Drinks Industry Supplanting Government Role In Alcohol Policies In Sub-Saharan Africa
A recent comparison of proposed national alcohol policies in Lesotho, Malawi, Uganda, and Botswana shows that the drinks industry has assumed a significant and detrimental role in designing national alcohol policies in Sub-Saharan Africa. The policy drafts point to the alcohol industry’s preferred version of a national alcohol policy, which includes letting the industry regulate its own marketing activities.
In a study published in the January issue of the journal Addiction, researchers ÃƒËœystein Bakke and Dag Endal found that that alcohol policy documents from the four African countries were almost identical, and were likely based on a single source document that reflects alcohol industry interests. That source document originates from a series of alcohol policy initiatives in Sub-Saharan countries sponsored by multinational brewer SABMiller and the International Center on Alcohol Policies (ICAP), an alcohol industry-funded organization.
The proposed national alcohol policies emphasize the economic benefits of the alcohol trade and the positive health impacts from alcohol consumption. Three of the drafts cite “self-regulation by the alcohol beverage industry as the most suitable way to manage marketing and promotions.” All four proposed policies prescribe “active participation of all levels of the beverage alcohol industry as a key partner in the policy formulation and implementation process.”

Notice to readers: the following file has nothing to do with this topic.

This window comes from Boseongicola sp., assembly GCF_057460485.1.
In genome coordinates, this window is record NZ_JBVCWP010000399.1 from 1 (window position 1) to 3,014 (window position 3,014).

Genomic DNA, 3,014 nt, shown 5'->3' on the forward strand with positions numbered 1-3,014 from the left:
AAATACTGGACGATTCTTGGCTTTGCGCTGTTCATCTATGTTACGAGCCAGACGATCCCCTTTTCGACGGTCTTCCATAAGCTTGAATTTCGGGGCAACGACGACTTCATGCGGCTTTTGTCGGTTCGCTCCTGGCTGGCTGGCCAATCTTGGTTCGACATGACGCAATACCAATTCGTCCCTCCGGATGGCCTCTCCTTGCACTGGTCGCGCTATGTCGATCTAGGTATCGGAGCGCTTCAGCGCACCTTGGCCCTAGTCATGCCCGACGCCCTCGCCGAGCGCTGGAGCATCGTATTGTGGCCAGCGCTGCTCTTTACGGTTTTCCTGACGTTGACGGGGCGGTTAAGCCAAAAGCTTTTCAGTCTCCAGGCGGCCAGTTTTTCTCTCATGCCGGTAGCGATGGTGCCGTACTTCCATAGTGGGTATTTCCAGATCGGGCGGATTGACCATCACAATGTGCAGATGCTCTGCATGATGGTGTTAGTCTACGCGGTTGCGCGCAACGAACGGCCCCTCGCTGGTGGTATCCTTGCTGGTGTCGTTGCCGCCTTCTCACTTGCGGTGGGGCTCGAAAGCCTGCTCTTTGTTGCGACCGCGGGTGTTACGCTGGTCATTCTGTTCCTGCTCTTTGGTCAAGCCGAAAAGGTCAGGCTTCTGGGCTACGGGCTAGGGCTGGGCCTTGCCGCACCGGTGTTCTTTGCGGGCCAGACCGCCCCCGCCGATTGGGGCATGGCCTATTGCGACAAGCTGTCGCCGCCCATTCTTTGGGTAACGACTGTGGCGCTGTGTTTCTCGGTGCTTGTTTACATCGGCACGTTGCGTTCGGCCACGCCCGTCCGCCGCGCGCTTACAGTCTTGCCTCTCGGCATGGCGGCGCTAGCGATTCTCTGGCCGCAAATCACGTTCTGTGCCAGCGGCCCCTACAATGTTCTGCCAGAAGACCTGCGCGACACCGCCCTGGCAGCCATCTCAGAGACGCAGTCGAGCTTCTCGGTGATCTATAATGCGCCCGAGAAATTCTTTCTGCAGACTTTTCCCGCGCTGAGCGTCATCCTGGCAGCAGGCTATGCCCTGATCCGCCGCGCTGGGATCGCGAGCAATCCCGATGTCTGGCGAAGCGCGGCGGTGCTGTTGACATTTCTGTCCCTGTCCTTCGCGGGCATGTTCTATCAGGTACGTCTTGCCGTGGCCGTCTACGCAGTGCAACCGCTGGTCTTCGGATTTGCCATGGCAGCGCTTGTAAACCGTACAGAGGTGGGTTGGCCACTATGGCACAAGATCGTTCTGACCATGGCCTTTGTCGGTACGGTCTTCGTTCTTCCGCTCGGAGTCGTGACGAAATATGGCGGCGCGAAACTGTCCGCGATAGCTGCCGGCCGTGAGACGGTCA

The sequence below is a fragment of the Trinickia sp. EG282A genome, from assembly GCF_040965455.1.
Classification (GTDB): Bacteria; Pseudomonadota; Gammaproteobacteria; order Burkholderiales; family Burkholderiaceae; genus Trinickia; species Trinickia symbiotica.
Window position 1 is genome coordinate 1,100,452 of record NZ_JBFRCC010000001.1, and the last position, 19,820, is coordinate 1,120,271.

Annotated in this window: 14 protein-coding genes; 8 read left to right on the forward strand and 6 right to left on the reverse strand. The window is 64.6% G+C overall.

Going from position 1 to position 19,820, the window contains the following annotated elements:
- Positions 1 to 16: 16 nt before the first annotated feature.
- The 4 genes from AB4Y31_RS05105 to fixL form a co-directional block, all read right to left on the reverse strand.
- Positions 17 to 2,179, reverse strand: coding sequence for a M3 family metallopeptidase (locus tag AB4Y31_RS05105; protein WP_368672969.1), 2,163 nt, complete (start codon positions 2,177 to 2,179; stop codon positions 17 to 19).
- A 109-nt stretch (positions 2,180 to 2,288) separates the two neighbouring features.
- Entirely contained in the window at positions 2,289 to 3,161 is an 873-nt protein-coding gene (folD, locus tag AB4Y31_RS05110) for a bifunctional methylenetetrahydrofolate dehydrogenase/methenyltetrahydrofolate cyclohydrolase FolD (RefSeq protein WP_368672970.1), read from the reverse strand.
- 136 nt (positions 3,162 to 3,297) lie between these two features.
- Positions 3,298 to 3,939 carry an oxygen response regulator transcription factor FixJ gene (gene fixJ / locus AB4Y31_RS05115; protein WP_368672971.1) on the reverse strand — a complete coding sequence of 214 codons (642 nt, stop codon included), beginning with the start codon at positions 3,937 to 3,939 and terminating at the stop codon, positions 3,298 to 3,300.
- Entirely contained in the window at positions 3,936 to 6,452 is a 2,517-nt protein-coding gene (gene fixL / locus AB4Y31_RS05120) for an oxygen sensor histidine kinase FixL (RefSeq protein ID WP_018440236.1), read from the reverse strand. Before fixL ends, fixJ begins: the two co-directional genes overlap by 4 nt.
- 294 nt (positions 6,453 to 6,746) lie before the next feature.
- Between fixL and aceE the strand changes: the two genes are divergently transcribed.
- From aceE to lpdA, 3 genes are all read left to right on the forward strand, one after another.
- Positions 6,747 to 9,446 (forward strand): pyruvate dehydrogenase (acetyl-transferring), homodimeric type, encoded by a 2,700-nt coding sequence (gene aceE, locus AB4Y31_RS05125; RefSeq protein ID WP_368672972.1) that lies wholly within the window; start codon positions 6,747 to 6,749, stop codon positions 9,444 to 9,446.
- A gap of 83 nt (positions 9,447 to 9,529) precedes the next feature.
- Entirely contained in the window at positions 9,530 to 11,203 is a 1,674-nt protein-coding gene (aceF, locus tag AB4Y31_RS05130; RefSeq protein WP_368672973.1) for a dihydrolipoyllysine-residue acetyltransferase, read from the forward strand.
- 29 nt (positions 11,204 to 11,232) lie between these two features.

When approached for comment, SABMiller said that workshops which took place prior to the policies being drafted included significant discussion about population-based measures and references to relevant World Health Organisation (WHO) sponsored research. However, the draft policies contain few of the best-practice policy recommendations developed by independent researchers working on behalf of the WHO. They also fail to address alcohol’s role in key development issues such as HIV/AIDS, gender-based violence, child rights, and social and economic deprivation.
The authors observe that the timing of the policy initiative suggests that it was spurred by the 2005 WHO alcohol initiative, and may represent an attempt to establish policies in Africa before WHO recommendations have a chance to influence their content.
Authors Bakke and Endal state: “Few, if any, would accept Philip Morris as the designer of the tobacco policy for a national government. The alcohol industry’s current policy proposals in several Southern African states can hardly be viewed any differently.”
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